Now that the project is complete, our day-to-day activities are being forced into the framework of a procedure. Previously, this procedure was something I'd heard about from time to time. Whispers in darkened hallways spoke of paper trails and action items. They sent shivers along my spine, but passed quickly, dispelled by coffee.
When the process of putting our work into these procedures began, I was content to watch in silence. I hoped (in hindsight, foolishly) that my job would be the same except that I would need to supply back-dated paperwork about everything anyone noticed.
I have been more wrong, but not often.
After the official kick-off meeting celebrating our successful conversion to procedure, I found out that I was in charge of it. This is the penance for not paying attention, internets. Responsibility.
And with great responsibility comes great pain.
I got notified that some of the servers in my care needed a software update.
According to process, I told an analyst that a patch was required. I picked a date for completion (at random, to be honest) and waited.
Someone found testers. Some of these testers were pissed that I requested a patch. They said it would break the application they built and that they wouldn't allow it.
Now.
I'm responsible, right?
These people use my servers for their crappy application which a patch might break.
According to process, now I have to fill out a ton of extra paperwork about how we will not be deploying the required update since it will break someone else's crappy application.
And my "bad" numbers go up and stay up.
I have to attend extra meetings and submit to auditor interviews and waste a ton of time justifying their issue since we have their software on my server.
That is the procedure.
The procedure is not telling the developer that he has until my randomly selected original completion date to get his bug-riddled, unsupportable, ancient and slow application off my servers or that I would enjoy breaking them with my patch, apparently.
Action items for today include wedging a line entry for "threats" into our procedure documentation.

Monday, June 22, 2009

Long Weekend

With my family away for the weekend for a Girl Scouts trip to Savannah, Georgia, I had a plan.
I was going to see Transformers 2.
You know what? It isn't out until Wednesday.
My desire to see robots punching each other was salved with a viewing of Terminator Salvation. The ointment is imperfect, and it's cooling relief temporary, but we work with what we've got.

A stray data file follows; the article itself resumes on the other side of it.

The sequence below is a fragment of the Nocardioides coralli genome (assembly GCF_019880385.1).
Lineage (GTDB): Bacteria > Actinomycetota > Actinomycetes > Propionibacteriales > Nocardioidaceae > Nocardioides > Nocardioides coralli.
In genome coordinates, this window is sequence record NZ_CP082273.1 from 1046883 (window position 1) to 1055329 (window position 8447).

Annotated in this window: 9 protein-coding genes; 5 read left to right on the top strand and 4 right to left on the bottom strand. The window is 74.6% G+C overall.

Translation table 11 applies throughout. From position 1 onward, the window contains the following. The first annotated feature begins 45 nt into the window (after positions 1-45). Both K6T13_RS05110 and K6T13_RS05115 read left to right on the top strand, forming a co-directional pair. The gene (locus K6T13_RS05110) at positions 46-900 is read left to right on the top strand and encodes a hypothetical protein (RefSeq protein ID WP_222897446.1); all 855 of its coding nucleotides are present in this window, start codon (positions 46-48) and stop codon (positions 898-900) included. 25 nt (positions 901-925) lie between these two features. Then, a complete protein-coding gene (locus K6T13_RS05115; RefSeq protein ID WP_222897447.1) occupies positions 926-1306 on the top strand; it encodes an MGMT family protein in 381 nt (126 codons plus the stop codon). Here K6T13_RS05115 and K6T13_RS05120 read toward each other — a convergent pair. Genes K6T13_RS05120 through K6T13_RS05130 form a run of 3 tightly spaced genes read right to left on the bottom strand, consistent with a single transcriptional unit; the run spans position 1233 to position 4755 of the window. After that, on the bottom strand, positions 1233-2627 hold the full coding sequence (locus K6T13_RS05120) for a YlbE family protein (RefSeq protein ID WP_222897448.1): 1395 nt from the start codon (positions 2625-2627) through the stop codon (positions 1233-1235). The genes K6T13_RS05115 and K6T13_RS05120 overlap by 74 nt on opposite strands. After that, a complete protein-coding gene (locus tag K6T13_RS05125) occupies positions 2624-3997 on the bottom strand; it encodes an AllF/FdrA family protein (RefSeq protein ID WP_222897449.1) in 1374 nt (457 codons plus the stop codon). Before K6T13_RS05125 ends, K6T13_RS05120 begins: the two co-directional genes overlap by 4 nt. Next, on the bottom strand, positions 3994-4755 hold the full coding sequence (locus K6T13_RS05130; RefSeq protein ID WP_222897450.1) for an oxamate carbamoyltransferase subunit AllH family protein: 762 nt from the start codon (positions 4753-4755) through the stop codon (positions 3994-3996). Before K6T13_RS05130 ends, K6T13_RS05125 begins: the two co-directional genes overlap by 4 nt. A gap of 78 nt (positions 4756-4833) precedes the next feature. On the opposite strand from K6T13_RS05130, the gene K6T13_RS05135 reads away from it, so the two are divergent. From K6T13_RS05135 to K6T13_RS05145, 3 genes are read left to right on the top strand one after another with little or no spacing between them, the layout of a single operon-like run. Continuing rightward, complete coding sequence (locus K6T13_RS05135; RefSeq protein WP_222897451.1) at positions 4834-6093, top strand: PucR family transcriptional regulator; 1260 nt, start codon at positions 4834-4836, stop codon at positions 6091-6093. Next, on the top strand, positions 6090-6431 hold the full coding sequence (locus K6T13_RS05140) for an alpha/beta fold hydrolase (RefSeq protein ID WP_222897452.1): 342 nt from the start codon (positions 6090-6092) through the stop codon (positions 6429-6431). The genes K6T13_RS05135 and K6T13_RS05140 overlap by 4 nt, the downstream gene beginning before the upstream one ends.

When I got home, I decided another viewing of the first Transformers was in order. What if I'd forgotten a key plot point? To be honest, I wasn't sure there had been any.
This is far from a criticism. Movies where robots fight each other really only have a plot to move the action between scenes of robots fighting each other.
In case you don't feel like watching it again yourself, I'm publishing some helpful reminder emails from the Help Desk at the Department of Defense to catch us all back up:

June 15, 2006
From: Jburkley@dod.gov
To: all_users@sector7.dod.gov
Subject: Introduction

Hello everyone,

My name is Josh and I'm looking forward to working with you. I just transferred in so I'm sending this quick email to assure you that I'll be here to make your computing experience here a good one.
Also, please remember to leave your workstations powered on at night so that they can download approved software updates.

Thanks,

Josh

~~~~~~~~~~~~~~~~~~~~~~~~~~~~~~~~~~~~~~~~~~~~~~~~

June 28, 2006
From: Jburkley@dod.gov
To: all_users@sector7.dod.gov
Subject: Information

Hey guys,

I'm getting a lot of questions about this so I figured I'd just drop an email.
If you are getting messages about your email box being full, please drag some old email to a USB flash drive to free up space.
Note: Moving messages to your 'Trash' folder doesn't free space unless you also empty the 'Trash' folder.

Thanks,

Josh

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June 28, 2006
From: Jburkley@dod.gov
To: all_users@sector7.dod.gov
Subject: Retraction

All,

I've just been informed that USB drives are a security risk. Do not bring them into this ultra-secure location.
I just assumed they were okay, since there is a pretty easy way to turn off USB ports on the computers and that hasn't been done. These decisions aren't made by me.
Anyway, consult the mail retention policy in your department handbook.

Thanks,

Josh

```````````````````````````````````

July 1, 2006
From: Jburkley@dod.gov
To: Human_Resources@sector7.dod.gov
Subject: Issue

Judith,

A lot of users are requisitioning multiple cellphones, like two and three a week.